Consumer lawyer Abigal Field had a field day today with the responses of the nation's six largest residential mortgage servicers to a New Jersey state court judge's order that the banks either convince the court that they knew their hind quarters from their elbows about following New Jersey foreclosure procedures or he'd shut their foreclosures down and appoint a special master to review their past foreclosure practices. The "show cause" hearing is scheduled for the 19th of this month, and the big banks have been filing their written responses. As expected, the banks have not taken the judge's threats well. As Abigail observes, all but Chase have contended that the judge simply doesn't have the power to do what he's doing (and threatening to do), "that the court doesn't have the power to impose a foreclosure moratorium or appoint a special master because that would break court rules, violate New Jersey's Constitution and the U.S. Constitution -- including the banks' due process rights -- and overstep the judiciary's role. They also claimed it was generally wrong because the banks were regulated federally..."
Personally, I think the banks may be right on some of their claims. On the other hand, I share Abigail's sense of bemusement.
However strong these challenges to a potential moratorium and special master may be, the irony of banks arguing that halting foreclosures would break court rules and violate their due process rights is richer than New York cheesecake. After all, the banks' actions in the foreclosure process have systematically involved documents that break court rules and violate homeowners' due process rights, which is what led New Jersey to act in the first place. Irony aside, the banks are essentially saying: If you suspend our foreclosures or appoint a special master to investigate us, we'll sue to stop you.
But, of course. The big boys employ legions of litigators and are making profits that would make Croesus green with envy, so they can afford to tie the state of New Jersey up in legal Gordian Knots that would thwart even the late, great Alexander. You think they're gonna' let some punk judge from New "Joisey" screw with them? Fuggedaboutit!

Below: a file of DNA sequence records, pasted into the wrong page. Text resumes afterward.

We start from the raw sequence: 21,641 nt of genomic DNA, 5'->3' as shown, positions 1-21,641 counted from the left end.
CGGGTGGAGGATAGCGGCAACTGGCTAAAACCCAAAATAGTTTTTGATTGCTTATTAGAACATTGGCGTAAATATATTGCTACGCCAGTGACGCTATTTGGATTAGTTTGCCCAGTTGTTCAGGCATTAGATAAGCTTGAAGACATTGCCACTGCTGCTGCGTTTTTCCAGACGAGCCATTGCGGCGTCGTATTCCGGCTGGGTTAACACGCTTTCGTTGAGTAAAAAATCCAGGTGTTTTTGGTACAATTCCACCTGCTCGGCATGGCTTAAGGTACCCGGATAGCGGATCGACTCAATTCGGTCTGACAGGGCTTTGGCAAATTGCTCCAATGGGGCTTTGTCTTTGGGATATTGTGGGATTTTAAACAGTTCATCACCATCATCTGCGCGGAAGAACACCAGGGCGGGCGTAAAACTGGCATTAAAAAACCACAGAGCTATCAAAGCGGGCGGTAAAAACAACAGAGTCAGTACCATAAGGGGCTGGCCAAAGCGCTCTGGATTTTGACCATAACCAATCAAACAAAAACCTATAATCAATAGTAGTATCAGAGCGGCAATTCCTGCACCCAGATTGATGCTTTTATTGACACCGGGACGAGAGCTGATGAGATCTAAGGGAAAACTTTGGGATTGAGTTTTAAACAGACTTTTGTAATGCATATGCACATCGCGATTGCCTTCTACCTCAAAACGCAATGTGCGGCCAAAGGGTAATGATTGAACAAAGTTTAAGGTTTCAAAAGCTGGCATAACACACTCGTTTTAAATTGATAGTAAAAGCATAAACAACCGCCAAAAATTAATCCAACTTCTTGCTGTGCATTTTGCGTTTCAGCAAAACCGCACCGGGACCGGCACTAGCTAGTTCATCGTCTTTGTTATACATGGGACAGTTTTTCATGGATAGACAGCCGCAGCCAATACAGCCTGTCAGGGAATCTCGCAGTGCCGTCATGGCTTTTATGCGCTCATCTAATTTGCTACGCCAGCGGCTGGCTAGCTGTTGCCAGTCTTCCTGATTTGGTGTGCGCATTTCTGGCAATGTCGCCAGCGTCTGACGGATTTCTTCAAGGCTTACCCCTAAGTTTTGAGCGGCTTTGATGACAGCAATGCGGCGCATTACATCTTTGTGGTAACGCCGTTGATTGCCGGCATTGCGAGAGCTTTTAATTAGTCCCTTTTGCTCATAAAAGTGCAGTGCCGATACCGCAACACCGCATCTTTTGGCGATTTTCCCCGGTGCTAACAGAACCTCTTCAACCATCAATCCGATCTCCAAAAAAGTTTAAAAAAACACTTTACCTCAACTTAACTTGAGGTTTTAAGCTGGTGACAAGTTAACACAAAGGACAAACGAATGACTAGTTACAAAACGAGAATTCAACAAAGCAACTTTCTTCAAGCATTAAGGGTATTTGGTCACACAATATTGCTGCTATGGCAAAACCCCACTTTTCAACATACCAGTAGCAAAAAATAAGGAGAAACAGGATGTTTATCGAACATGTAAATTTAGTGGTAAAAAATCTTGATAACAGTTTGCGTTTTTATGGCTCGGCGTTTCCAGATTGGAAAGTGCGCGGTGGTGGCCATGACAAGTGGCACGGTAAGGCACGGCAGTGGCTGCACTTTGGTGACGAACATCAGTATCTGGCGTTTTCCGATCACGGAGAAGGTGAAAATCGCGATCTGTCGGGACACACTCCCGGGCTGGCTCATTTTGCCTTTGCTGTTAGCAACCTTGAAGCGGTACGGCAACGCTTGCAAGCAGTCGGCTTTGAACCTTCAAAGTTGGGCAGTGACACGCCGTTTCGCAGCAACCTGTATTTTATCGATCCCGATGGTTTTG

Abigail has some additional fun pointing out the less-than-stellar performance of the "Big Six" in recent foreclosure controversies. She has some special bon mots for Wells Fargo.
Wells Fargo was positively defiant: "Wells Fargo respectfully states that there is no basis for the Court to presume that the data in any, let alone all, the affidavits submitted by Wells Fargo are, or were, factually inaccurate." That's a very bold attitude for Wells to take, given that it has not only used robo-signers but also has failed to prove its standing to foreclose in ongoing court cases.
In one Connecticut case, the judge noted that questions kept "popping out" of Wells Fargo's documents and has demanded more evidence showing Wells really has the right to foreclose. In a Texas case, a Wells Fargo employee swore in a court filing that Wells owned the loan -- until the homeowner's attorney pointed out that Freddie Mac claimed ownership, at which point the Wells person swore that Freddie owned the loan, and Wells just serviced it. Ultimately, the judge concluded Wells could not prove the homeowner owed it anything.
When Wells makes its "respectful" statement to New Jersey, is it counting its affidavits and testimony in these cases as factually accurate? If not, is there some reason Wells thinks its New Jersey documents are so pristine that the court has "no basis" to question them?
Even I felt the sting of that one.
Abigail also cites previous academic studies that show that slipshod foreclosure practices by large servicers are not some recent problem, one that's arisen only since the economic collapse of the last couple of years. Those studies indicate that servicers have been having default and foreclosure servicing "issues" for years prior to the current crisis.
Although she doesn't say it, I'm sure Abigail knows what every lawyer knows: when it comes to trial work, "truth" is relative. It's all about the spin. Feigned outrage and "chutzpah" are par for the course.